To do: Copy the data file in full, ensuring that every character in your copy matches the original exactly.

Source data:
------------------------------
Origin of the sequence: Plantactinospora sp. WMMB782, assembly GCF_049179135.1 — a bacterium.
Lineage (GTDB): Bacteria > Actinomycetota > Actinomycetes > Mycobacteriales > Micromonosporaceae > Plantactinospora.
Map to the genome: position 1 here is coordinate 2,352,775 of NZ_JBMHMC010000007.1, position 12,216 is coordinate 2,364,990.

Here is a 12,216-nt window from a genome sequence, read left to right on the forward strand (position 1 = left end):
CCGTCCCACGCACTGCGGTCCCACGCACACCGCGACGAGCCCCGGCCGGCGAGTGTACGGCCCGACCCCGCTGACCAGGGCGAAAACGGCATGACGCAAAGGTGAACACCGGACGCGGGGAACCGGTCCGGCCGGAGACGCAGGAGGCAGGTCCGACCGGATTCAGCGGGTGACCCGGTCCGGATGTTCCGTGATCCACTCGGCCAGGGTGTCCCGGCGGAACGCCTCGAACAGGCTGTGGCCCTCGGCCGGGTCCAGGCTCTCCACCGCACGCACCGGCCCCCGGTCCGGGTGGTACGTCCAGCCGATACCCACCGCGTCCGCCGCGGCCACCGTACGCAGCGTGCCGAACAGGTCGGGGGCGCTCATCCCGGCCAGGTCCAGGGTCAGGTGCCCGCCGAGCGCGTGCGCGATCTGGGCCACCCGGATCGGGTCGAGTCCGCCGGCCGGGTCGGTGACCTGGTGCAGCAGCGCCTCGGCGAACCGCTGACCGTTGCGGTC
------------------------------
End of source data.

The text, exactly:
Origin of the sequence: Plantactinospora sp. WMMB782, assembly GCF_049179135.1 — a bacterium.
Lineage (GTDB): Bacteria > Actinomycetota > Actinomycetes > Mycobacteriales > Micromonosporaceae > Plantactinospora.
Map to the genome: position 1 here is coordinate 2,352,775 of NZ_JBMHMC010000007.1, position 12,216 is coordinate 2,364,990.

Here is a 12,216-nt window from a genome sequence, read left to right on the forward strand (position 1 = left end):
CCGTCCCACGCACTGCGGTCCCACGCACACCGCGACGAGCCCCGGCCGGCGAGTGTACGGCCCGACCCCGCTGACCAGGGCGAAAACGGCATGACGCAAAGGTGAACACCGGACGCGGGGAACCGGTCCGGCCGGAGACGCAGGAGGCAGGTCCGACCGGATTCAGCGGGTGACCCGGTCCGGATGTTCCGTGATCCACTCGGCCAGGGTGTCCCGGCGGAACGCCTCGAACAGGCTGTGGCCCTCGGCCGGGTCCAGGCTCTCCACCGCACGCACCGGCCCCCGGTCCGGGTGGTACGTCCAGCCGATACCCACCGCGTCCGCCGCGGCCACCGTACGCAGCGTGCCGAACAGGTCGGGGGCGCTCATCCCGGCCAGGTCCAGGGTCAGGTGCCCGCCGAGCGCGTGCGCGATCTGGGCCACCCGGATCGGGTCGAGTCCGCCGGCCGGGTCGGTGACCTGGTGCAGCAGCGCCTCGGCGAACCGCTGACCGTTGCGGTC